The men laughed raucously at something, and she looked up at the noise to ask what had been so funny. But before she had a chance to open her mouth, a figure in a long, brown cloak slipping out the back door of the bar caught her eye. Could that have been—? It wasn’t possible of course, but—she really could have sworn—

She pushed her chair back and stood up hastily.

“What—?” Greyson began.

“I’ll be right back,” she shouted over her shoulder as she shoved her way through the mass of bodies and the haze of smoke toward the back door. She was a little wobbly on her feet, but she made it to the door and out into a back alley, where she caught a flash of the bottom of the brown cloak disappearing around the corner.

She chased after the retreating figure, down one street, across another alley, and through a small patch of greenery, but she couldn’t catch up. Her breath came in short gasps now as she sped through the streets, past baffled bystanders, desperately trying to catch up, to at least see a glimpse of the face of the man she followed.

She was almost positive that the man she had seen in the bar was the wizard Swynn. But seeing him here in Olekoth made no sense: hadn’t he told her that he’d been in that enchanted forest of his for ages? He’d implied that he hadn’t left in decades. Hadn’t he? But no matter how fast she ran or how many people she pushed out of her way, she could only catch glimpses of the back of his cloak, and, sometimes—or was she imagining it?—the beckoning of an impatient hand.

Finally, she found herself at a dead end, in an alley leading straight to a solid brick wall. She cursed aloud: the wizard was nowhere in sight, and the wall was much too high for an old man to have scaled it. She rested her hands on her knees, panting, trying to regain her breath. Her heart was racing, though her mind still felt sluggish, and her reactions seemed slowed. Had she been running as fast as she’d thought? Was she as lost as she suspected? She forced herself to breathe slower and calm down.

She snapped to attention suddenly. The streetlights didn’t quite illuminate the whole of the alleyway, but she’d definitely heard a cough coming from the other end, near the wall. She fumbled in her boot for her emergency knife and then cautiously approached the wall. “Who’s there?”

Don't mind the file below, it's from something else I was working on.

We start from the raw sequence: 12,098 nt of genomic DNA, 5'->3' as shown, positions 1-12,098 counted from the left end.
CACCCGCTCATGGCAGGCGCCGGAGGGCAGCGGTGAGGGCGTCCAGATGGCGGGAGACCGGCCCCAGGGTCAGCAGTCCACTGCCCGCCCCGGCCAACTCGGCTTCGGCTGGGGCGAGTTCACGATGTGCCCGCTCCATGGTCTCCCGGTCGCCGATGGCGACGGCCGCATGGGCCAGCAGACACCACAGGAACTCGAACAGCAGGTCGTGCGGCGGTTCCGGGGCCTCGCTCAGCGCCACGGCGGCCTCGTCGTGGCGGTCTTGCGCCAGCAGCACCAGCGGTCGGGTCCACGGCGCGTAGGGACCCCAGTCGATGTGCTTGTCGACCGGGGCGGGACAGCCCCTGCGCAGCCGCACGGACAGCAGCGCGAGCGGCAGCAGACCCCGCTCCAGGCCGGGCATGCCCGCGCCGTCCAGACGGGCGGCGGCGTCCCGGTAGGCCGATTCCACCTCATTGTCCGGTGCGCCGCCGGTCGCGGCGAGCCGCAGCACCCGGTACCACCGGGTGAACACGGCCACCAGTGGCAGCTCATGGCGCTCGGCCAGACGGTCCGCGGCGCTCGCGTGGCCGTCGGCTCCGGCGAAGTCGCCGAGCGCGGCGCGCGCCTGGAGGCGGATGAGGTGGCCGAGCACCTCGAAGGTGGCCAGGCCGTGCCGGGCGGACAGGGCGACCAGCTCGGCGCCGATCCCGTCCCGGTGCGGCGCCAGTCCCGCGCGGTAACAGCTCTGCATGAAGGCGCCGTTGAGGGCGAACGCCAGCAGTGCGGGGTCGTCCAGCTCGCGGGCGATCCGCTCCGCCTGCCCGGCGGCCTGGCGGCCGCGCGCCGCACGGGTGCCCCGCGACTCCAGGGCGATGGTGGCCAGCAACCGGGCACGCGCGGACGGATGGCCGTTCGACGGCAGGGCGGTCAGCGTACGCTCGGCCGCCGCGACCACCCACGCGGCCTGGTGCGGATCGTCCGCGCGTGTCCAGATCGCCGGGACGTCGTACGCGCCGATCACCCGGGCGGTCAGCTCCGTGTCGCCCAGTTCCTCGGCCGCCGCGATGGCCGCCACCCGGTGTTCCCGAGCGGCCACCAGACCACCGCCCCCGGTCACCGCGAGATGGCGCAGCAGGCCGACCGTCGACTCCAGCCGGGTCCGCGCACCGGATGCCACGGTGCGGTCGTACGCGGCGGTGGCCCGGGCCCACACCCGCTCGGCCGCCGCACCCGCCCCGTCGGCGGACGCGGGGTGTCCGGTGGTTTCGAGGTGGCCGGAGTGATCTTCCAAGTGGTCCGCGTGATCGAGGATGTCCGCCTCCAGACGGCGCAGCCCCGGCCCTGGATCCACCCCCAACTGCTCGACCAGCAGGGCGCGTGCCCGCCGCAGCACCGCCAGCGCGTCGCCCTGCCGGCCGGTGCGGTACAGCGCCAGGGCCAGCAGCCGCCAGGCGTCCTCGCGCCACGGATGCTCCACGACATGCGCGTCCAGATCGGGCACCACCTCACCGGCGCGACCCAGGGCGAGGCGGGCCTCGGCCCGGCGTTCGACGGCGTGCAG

Her foot made contact with something, and she jumped back instinctively before realizing there was a body lying in a pool of blood on the ground at her feet. It was a man, and he seemed to be saying something.

She lowered her knife warily and bent down. Whatever he was saying, it was so faint she couldn’t hear it. She put her ear right next to his mouth and caught the dying gasp of one word: prophecy.

“Do you have the next piece of the prophecy?” she demanded wildly. The man gasped for breath. “Please,” she said, “please tell me your piece, I need to know what it is.” But it was too late. The light was beginning to fade from his eyes—someone, she thought desperately, had gotten to him first. She sat back on her heels in defeat.

The bracelet! She hadn’t taken it off since Greyson gave it to her, and she’d begun to forget its presence. But he had said there was medicine in it, and although she didn’t know what the medicine was, she unscrewed the stopper, poured the liquid into the man’s mouth, and waited, holding her breath.

His eyes snapped open. He gasped and clutched her arm in a vise-like grip that left bruises for days; he began to whisper.

Where fish is dead,
and land is red,
don’t drink the water.

He repeated it over and over, frantically, again and again.

“What?” Ayalah said. “I don’t understand.” Had he forgotten the correct words? The pieces of the prophecy were supposed to be in rhyming couplets, weren’t they? Perhaps this was in some kind of code she needed to decipher; perhaps he was purposely trying to mislead her. “I, too, am a prophecy holder,” she said, trying to be encouraging. “You can trust me.”

But the man ignored her.

Where fish is dead,
and land is red,
don’t drink the water.

Where fish is dead,
and land is red,
don’t drink the water.

His voice began to grow faint.

Where fish is dead,
and land is red,
don’t drink the water.

He coughed once more, and then he was still.

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2 Responses to Chapter 22

  1. Maybonics says:

    Oh dear lord, what the heck is going on? Why? WHY? WHY?!? What does the random poem mean? Why are you teasing me like this?

    As glad as I am to see them interacting with people outside the core two, I’m kinda upset it skipped over a whole week in a few paragraphs. I’d have loved to have seen how they decided she should pose as Greyson’s ‘wife’, and what exactly had been the tipping point that lead to it. And how they’d struggled through it. It could have been a funny chapter all by itself.

    That said, I’m glad to have seen hem hang out with some other people it really fleshes out the world, gives it some culture.

    But… ARGH!!! WHY? Was that Swynn? What’s he doing? Who else is after the prophecy?

    • JB Starre says:

      Haha, yess, I’m so glad I’m keeping you wondering! I can’t WAIT to see your response to the next chapter.

      As for that missing week… perhaps I will just have to write some kind of appendix with these missing stories in it, hmm?